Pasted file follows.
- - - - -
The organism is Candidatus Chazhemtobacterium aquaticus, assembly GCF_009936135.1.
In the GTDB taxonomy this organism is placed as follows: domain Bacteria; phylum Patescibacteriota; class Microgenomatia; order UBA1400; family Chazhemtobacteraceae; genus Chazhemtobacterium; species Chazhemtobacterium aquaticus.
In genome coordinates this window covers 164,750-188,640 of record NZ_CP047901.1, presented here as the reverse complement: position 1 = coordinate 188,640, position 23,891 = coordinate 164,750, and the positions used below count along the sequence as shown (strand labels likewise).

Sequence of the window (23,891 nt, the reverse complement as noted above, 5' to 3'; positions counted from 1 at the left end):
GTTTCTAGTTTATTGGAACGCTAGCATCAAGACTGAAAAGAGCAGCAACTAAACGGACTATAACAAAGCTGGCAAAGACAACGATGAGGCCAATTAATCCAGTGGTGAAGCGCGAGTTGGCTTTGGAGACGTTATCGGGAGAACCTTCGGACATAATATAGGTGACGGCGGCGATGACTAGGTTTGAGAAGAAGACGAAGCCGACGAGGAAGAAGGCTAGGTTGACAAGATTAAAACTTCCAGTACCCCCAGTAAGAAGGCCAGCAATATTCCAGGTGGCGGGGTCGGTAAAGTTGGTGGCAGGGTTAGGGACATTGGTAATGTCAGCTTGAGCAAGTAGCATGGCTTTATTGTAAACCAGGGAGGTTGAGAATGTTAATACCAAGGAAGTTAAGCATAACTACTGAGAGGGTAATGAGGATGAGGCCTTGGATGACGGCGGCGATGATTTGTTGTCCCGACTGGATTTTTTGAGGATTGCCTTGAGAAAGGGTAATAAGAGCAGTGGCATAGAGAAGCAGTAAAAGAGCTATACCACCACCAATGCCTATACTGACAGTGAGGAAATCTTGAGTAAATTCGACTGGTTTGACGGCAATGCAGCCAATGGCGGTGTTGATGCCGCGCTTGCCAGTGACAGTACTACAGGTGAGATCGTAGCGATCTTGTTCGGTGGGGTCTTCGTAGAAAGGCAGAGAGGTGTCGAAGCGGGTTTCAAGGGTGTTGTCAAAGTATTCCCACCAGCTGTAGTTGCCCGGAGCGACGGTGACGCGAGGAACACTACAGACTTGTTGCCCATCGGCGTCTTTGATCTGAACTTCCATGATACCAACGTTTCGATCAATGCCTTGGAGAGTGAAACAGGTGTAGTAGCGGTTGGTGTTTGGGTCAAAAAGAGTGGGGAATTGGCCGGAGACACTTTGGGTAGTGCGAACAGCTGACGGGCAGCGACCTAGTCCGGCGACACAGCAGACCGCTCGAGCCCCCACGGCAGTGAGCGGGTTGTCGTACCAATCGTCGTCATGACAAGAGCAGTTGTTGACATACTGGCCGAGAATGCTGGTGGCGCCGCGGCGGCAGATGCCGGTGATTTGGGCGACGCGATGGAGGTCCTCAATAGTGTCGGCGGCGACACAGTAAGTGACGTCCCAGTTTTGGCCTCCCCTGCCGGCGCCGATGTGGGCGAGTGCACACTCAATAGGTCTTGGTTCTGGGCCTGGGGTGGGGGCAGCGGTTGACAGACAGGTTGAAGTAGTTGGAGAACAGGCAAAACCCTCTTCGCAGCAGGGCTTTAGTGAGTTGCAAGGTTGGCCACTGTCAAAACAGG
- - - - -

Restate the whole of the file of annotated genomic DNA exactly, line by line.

The organism is Candidatus Chazhemtobacterium aquaticus, assembly GCF_009936135.1.
In the GTDB taxonomy this organism is placed as follows: domain Bacteria; phylum Patescibacteriota; class Microgenomatia; order UBA1400; family Chazhemtobacteraceae; genus Chazhemtobacterium; species Chazhemtobacterium aquaticus.
In genome coordinates this window covers 164,750-188,640 of record NZ_CP047901.1, presented here as the reverse complement: position 1 = coordinate 188,640, position 23,891 = coordinate 164,750, and the positions used below count along the sequence as shown (strand labels likewise).

Sequence of the window (23,891 nt, the reverse complement as noted above, 5' to 3'; positions counted from 1 at the left end):
GTTTCTAGTTTATTGGAACGCTAGCATCAAGACTGAAAAGAGCAGCAACTAAACGGACTATAACAAAGCTGGCAAAGACAACGATGAGGCCAATTAATCCAGTGGTGAAGCGCGAGTTGGCTTTGGAGACGTTATCGGGAGAACCTTCGGACATAATATAGGTGACGGCGGCGATGACTAGGTTTGAGAAGAAGACGAAGCCGACGAGGAAGAAGGCTAGGTTGACAAGATTAAAACTTCCAGTACCCCCAGTAAGAAGGCCAGCAATATTCCAGGTGGCGGGGTCGGTAAAGTTGGTGGCAGGGTTAGGGACATTGGTAATGTCAGCTTGAGCAAGTAGCATGGCTTTATTGTAAACCAGGGAGGTTGAGAATGTTAATACCAAGGAAGTTAAGCATAACTACTGAGAGGGTAATGAGGATGAGGCCTTGGATGACGGCGGCGATGATTTGTTGTCCCGACTGGATTTTTTGAGGATTGCCTTGAGAAAGGGTAATAAGAGCAGTGGCATAGAGAAGCAGTAAAAGAGCTATACCACCACCAATGCCTATACTGACAGTGAGGAAATCTTGAGTAAATTCGACTGGTTTGACGGCAATGCAGCCAATGGCGGTGTTGATGCCGCGCTTGCCAGTGACAGTACTACAGGTGAGATCGTAGCGATCTTGTTCGGTGGGGTCTTCGTAGAAAGGCAGAGAGGTGTCGAAGCGGGTTTCAAGGGTGTTGTCAAAGTATTCCCACCAGCTGTAGTTGCCCGGAGCGACGGTGACGCGAGGAACACTACAGACTTGTTGCCCATCGGCGTCTTTGATCTGAACTTCCATGATACCAACGTTTCGATCAATGCCTTGGAGAGTGAAACAGGTGTAGTAGCGGTTGGTGTTTGGGTCAAAAAGAGTGGGGAATTGGCCGGAGACACTTTGGGTAGTGCGAACAGCTGACGGGCAGCGACCTAGTCCGGCGACACAGCAGACCGCTCGAGCCCCCACGGCAGTGAGCGGGTTGTCGTACCAATCGTCGTCATGACAAGAGCAGTTGTTGACATACTGGCCGAGAATGCTGGTGGCGCCGCGGCGGCAGATGCCGGTGATTTGGGCGACGCGATGGAGGTCCTCAATAGTGTCGGCGGCGACACAGTAAGTGACGTCCCAGTTTTGGCCTCCCCTGCCGGCGCCGATGTGGGCGAGTGCACACTCAATAGGTCTTGGTTCTGGGCCTGGGGTGGGGGCAGCGGTTGACAGACAGGTTGAAGTAGTTGGAGAACAGGCAAAACCCTCTTCGCAGCAGGGCTTTAGTGAGTTGCAAGGTTGGCCACTGTCAAAACAGG